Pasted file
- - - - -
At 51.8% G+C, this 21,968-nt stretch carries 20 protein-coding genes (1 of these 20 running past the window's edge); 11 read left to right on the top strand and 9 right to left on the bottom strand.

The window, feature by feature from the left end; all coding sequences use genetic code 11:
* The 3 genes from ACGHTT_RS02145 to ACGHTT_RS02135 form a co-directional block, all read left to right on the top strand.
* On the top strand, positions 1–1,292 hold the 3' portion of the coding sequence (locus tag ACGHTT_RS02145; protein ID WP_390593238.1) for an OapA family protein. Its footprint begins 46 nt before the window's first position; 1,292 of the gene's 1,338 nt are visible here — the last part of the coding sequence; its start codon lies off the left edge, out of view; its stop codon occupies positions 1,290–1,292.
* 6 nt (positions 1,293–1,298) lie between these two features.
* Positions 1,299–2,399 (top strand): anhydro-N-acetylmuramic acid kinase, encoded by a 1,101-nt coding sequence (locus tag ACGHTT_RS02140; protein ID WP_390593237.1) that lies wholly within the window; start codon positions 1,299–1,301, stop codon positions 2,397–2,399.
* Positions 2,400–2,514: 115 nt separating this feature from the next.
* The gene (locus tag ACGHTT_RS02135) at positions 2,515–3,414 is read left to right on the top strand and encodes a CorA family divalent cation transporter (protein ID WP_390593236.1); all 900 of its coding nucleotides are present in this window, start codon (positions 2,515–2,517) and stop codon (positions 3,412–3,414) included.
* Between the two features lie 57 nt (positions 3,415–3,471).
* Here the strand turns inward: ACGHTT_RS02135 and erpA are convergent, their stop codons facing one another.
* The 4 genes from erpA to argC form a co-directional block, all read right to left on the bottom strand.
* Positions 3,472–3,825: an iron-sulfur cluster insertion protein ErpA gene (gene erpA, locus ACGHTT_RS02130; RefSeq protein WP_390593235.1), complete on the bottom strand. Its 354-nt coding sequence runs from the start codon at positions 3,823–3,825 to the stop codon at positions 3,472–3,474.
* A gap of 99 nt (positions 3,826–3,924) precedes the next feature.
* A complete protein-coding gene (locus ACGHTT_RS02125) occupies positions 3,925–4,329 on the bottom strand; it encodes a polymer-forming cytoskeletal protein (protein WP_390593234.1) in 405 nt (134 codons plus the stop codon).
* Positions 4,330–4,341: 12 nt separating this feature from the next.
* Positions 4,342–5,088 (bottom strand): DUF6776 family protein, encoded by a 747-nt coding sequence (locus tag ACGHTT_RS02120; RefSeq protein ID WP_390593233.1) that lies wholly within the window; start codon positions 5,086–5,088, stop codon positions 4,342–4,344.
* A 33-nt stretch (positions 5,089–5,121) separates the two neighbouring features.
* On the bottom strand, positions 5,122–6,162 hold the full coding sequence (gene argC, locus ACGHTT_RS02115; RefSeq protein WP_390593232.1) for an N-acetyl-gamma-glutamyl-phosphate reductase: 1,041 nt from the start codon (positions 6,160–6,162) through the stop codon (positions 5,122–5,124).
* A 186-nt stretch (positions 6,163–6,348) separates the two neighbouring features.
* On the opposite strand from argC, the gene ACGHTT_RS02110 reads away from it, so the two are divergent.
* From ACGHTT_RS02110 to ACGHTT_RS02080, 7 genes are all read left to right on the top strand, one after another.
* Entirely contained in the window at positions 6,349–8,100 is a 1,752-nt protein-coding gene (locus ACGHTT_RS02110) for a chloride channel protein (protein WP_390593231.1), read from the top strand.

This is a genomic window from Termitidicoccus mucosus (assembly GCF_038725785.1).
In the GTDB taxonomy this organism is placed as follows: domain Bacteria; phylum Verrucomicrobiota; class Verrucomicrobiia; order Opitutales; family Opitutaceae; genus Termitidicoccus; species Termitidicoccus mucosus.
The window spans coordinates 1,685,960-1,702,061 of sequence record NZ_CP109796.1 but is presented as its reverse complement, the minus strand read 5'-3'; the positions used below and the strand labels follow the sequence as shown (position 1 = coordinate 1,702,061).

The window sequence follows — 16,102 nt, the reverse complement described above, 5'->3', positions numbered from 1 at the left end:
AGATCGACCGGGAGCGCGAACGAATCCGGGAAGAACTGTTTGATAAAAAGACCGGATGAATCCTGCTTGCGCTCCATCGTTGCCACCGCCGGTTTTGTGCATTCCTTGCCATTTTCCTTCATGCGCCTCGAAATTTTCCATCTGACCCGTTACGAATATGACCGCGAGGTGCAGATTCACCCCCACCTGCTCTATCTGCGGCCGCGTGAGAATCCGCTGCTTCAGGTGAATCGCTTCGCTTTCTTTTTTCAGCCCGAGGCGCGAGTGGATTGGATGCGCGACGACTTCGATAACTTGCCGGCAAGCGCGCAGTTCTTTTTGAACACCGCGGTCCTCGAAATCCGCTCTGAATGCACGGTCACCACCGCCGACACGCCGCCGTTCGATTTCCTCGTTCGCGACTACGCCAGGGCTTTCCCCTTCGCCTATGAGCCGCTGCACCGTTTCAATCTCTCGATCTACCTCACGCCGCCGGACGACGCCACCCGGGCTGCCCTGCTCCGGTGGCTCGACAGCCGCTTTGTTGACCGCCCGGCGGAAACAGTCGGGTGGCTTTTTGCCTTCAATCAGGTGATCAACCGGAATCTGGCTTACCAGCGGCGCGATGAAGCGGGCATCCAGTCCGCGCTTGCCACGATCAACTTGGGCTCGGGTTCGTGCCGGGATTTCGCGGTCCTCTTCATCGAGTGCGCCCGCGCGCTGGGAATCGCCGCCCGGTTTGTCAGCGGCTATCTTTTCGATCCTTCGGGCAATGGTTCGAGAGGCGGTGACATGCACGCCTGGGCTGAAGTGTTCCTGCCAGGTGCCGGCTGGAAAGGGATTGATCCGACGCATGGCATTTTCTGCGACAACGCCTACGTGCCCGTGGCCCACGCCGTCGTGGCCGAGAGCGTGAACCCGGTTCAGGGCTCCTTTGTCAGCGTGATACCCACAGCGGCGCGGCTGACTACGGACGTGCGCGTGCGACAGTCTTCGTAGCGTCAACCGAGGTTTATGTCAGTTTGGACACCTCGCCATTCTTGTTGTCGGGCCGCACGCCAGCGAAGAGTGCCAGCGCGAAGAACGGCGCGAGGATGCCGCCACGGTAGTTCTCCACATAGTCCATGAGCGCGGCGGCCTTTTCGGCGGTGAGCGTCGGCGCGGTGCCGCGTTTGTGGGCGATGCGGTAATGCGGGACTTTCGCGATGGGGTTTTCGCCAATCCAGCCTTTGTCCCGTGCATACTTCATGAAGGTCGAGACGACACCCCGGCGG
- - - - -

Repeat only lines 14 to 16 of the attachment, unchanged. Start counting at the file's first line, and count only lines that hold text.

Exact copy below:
* A complete protein-coding gene (locus ACGHTT_RS02125) occupies positions 3,925–4,329 on the bottom strand; it encodes a polymer-forming cytoskeletal protein (protein WP_390593234.1) in 405 nt (134 codons plus the stop codon).
* Positions 4,330–4,341: 12 nt separating this feature from the next.
* Positions 4,342–5,088 (bottom strand): DUF6776 family protein, encoded by a 747-nt coding sequence (locus tag ACGHTT_RS02120; RefSeq protein ID WP_390593233.1) that lies wholly within the window; start codon positions 5,086–5,088, stop codon positions 4,342–4,344.